The proposed regulations provide that benefits based on disability means the entire amount paid to a participant pursuant to the participant becoming disabled, regardless of whether a portion of that amount would have been paid if the participant had not become disabled. For example, assume that a participant with an accrued benefit of $1,000 per month, payable at age 65, becomes entitled under the plan to an early retirement benefit at age 55 on account of a disability (as defined in the plan). Under the plan, the participant (absent disability) would be entitled to a reduced early retirement benefit of $600 per month commencing at age 55, but the reduction for early retirement does not apply because the participant became entitled to a benefit on account of a disability. The participant’s disability benefit payment of $1,000 per month commencing at age 55 is a benefit based on disability, even though the participant would have received a portion of these benefits at retirement regardless of the disability.

The proposed regulations also provide that if a participant begins receiving an auxiliary or other temporary disability benefit and the sole reason the participant ceases receiving that benefit is commencement of retirement benefits, the benefit based on disability after commencement of retirement benefits is the lesser of (1) the periodic payment the participant was receiving immediately before the participant’s retirement benefits commenced, or (2) the total periodic payments to the participant under the plan.

For example, assume that a participant begins receiving a disability pension of $1,000 per month payable at age 55. When the participant reaches age 65, the participant’s disability pension is discontinued and the participant elects to commence payment of the participant’s accrued benefit in the form of an actuarially equivalent joint and survivor annuity payable in the amount of $850 per month. Before age 65, the participant’s benefit based on disability is $1,000 per month. After age 65, the participant’s benefit based on disability is $850 per month. (Alternatively, if the participant had elected to commence payment of the participant’s accrued benefit in the form of a single life annuity payable in the amount of $1,000 per month, the participant’s benefit based on disability after age 65 would be $1,000 per month.) A suspension of benefits is not permitted to apply to any portion of those benefits at any time.

3. Age-based limitation

The proposed regulations would provide that no suspension of benefits is permitted to apply to a participant, beneficiary, or alternate payee who has commenced receiving benefits as of the effective date of the suspension and has reached age 80 no later than the end of the month that includes the effective date of the suspension. For example, assume that a suspension of benefits has an effective date of December 1, 2017. If a retiree is 79 years old on December 1, 2017, and turns 80 on December 15, 2017, a suspension of benefits is not permitted to apply to the retiree’s monthly benefit.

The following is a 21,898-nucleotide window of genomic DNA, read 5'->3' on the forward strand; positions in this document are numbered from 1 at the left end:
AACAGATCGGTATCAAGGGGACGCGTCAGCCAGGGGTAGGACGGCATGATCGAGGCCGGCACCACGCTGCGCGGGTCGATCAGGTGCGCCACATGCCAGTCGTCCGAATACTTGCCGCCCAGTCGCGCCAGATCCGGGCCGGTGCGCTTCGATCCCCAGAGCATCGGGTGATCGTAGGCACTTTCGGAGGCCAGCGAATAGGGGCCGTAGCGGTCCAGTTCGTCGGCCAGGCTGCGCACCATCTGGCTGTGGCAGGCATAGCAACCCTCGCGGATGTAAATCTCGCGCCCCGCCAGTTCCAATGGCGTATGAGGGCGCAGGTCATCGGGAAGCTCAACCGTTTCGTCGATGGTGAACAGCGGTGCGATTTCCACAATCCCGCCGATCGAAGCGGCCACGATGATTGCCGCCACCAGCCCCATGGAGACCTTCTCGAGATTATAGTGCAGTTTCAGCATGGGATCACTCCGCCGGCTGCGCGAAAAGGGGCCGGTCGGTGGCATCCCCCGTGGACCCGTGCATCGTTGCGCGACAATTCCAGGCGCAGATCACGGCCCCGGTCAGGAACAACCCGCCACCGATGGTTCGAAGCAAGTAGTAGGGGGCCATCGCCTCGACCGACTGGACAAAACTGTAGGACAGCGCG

In addition, no more than the applicable percentage of the maximum suspendable benefit may be suspended for a participant, beneficiary, or alternate payee who has commenced receiving benefits as of the effective date of the suspension and has reached age 75 by the end of the month that includes the effective date of the suspension.

The maximum suspendable benefit is the portion of an individual’s benefits that would be suspended without regard to the age-based limitation, after the application of the guarantee-based limitation and the disability-based limitation, described earlier in paragraphs IV.A.1 and IV.A.2 of this preamble.

The applicable percentage is the percentage obtained by dividing: (1) the number of months during the period beginning with the month after the month in which the suspension of benefits is effective and ending with the month during which the participant or beneficiary attains the age of 80, by (2) 60.

The proposed regulations explain how to apply the age-based limitation if benefits have not commenced to either a participant or beneficiary as of the effective date of the suspension. If the participant is alive on the effective date, the participant is treated as having commenced benefits on that date. If the participant is deceased on the effective date, the beneficiary is treated as having commenced benefits on that date.

The age-based limitation applies to a suspension of benefits in which an alternate payee has an interest, whether or not the alternate payee has commenced benefits as of the effective date of the suspension. If the alternate payee’s right to the suspended benefits derives from a qualified domestic relations order within the meaning of section 414(p)(1)(A) (QDRO) under which the alternate payee shares in each benefit payment but the participant retains the right to choose the time and form of payment with respect to the benefit to which the suspension applies (shared payment QDRO), the applicable percentage for the alternate payee is calculated by using the participant’s age as of the effective date of the suspension. If the alternate payee’s right to the suspended benefits derives from a QDRO under which the alternate payee has a separate right to receive a portion of the participant’s retirement benefit to be paid at a time and in a form different from that chosen by the participant (separate interest QDRO), the applicable percentage for the alternate payee is calculated by substituting the alternate payee’s age as of the effective date of the suspension for the participant’s age.